Using old windows to make into crafts is a fascinating way to use obsolete and pretty much useless items.
Visit any recycle center any day of the week, and you’re sure to see some of the wooden framed type of window, some with old wavy glass still in them, with lots of small panes.
If you’re lucky enough to find some of these with the glass still in them, grab ‘em!
There are lots of window crafts that you can make with these, maybe as a cover for a mirror to make a three dimensional frame.
They are also unique and unusual coffee tables, with a piece of plate glass over them to protect the old wood.
Use windows salvaged from the dump to make window greenhouses or Wardian cases, using similar sized windows attached on all sides and with a hinged door to access the plants you can keep inside.
African violets, ferns and many other moisture loving plants will thrive in the humid conditions.
As a more involved window craft, this project might require the services of a qualified carpenter as there will be cutting and fitting involved.
Finding windows with glass still intact is great, but if you come across any window frames without glass, grab those too - you can make a simple box and attach the window to the top of it and plant it with succulents such as Sempervivum and hang it on the wall once they’ve rooted.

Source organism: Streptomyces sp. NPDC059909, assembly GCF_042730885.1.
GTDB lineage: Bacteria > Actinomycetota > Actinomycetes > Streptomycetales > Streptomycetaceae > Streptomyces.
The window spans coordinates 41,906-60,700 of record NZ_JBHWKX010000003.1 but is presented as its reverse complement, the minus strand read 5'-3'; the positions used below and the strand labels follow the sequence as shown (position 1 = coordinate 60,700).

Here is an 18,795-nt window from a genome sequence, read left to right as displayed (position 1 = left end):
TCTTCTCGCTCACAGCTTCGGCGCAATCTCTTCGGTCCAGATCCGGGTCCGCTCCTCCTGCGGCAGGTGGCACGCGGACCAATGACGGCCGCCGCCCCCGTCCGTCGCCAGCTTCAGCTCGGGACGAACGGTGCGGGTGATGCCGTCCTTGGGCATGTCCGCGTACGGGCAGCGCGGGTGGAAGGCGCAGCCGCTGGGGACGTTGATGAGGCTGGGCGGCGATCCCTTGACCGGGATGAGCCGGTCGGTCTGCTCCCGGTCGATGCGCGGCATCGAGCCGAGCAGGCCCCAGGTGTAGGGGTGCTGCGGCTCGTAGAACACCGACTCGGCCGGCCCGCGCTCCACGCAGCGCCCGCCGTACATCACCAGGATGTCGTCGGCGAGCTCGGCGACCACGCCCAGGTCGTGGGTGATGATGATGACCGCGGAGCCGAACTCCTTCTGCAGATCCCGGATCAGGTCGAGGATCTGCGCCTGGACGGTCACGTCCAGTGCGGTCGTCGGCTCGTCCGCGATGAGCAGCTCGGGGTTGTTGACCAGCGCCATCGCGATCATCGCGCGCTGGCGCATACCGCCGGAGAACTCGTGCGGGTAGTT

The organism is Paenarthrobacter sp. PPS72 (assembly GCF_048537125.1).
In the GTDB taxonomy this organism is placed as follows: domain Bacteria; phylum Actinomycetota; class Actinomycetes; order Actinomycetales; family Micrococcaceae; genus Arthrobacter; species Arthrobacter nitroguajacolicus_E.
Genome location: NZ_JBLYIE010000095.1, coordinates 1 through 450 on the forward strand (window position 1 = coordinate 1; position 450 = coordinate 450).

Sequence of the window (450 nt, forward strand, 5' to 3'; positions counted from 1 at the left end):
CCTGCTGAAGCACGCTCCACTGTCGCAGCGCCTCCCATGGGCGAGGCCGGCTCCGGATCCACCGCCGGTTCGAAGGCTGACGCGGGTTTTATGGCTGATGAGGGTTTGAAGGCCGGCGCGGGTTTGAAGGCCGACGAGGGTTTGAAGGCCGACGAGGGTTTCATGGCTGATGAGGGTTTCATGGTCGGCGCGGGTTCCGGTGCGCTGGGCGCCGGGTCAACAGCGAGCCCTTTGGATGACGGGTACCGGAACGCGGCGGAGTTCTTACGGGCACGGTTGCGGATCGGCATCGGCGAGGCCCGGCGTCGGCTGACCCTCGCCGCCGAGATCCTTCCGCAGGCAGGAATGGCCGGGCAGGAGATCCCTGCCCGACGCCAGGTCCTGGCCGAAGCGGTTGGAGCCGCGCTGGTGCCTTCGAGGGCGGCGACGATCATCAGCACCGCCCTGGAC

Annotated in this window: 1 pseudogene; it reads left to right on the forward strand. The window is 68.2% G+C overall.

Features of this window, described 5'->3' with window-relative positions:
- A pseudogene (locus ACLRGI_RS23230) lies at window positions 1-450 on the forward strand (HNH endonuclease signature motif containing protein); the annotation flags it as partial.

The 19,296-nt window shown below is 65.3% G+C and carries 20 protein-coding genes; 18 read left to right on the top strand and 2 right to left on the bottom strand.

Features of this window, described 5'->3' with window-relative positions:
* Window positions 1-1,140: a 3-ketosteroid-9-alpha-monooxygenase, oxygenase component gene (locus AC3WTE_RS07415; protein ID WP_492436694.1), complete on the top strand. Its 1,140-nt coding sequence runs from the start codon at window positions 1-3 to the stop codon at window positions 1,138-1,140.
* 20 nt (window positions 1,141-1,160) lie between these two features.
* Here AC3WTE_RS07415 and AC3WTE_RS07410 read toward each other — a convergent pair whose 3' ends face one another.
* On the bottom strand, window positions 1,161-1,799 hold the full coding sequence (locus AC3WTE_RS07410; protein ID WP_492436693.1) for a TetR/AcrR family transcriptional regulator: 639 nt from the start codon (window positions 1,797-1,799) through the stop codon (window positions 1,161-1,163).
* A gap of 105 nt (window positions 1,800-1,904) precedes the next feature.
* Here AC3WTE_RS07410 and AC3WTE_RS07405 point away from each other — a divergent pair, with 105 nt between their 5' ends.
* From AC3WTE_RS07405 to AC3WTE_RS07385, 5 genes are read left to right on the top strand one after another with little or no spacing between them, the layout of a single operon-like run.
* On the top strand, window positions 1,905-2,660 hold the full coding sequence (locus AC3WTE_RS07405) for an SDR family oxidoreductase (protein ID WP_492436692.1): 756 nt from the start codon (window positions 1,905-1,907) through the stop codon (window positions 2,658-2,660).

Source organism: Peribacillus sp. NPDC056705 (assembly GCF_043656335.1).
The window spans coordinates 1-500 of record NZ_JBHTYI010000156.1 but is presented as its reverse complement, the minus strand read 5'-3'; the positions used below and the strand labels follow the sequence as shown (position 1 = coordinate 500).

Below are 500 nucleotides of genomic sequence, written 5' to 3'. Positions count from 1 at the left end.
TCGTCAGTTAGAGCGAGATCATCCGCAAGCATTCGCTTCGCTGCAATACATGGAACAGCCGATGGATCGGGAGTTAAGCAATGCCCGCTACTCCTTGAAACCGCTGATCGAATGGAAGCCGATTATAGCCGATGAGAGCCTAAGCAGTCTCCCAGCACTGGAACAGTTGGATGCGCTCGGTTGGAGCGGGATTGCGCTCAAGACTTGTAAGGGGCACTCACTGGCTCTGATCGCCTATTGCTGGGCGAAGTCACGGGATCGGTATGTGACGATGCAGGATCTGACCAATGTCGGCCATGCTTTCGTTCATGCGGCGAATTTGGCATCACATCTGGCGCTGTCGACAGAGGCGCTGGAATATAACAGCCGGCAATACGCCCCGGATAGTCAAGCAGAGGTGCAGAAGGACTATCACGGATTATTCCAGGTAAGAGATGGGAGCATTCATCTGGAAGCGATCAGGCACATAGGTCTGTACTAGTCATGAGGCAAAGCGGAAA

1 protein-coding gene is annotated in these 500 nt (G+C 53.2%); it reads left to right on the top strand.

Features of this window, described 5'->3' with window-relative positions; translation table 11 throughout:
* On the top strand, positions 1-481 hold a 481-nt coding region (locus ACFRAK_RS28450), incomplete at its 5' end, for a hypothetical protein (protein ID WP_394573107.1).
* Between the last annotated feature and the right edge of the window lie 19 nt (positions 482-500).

Beautiful, simple garden art.
Using an old window to frame a plain mirror gives it a facelift and new life.
If you're using this type of garden art in your garden, please be careful where you put it as birds will fly right through it, thinking the reflection is more garden.
This is a good use for those windows that simply don’t have much strength.
Either use one with glass still in it, or without.
Use caution when working with really old windows as the glass itself could be brittle with age, or the putty holding it in the frame deteriorates and the glass could fall out.
Think outside the box - glue on some colored glass blobs to make a 'stained glass window' or use a similar method by painting shards of glass and applying them to the window with E6000 glue or some similar type of adhesive - make sure it dries clear so the color shows through.
Keep in mind that both of these crafts will add weight to the existing window, so make sure you use one that is strong enough.
Use gloves when working with broken glass; safety first, as always.
See the vintage windows page for more ideas for your old wood framed windows.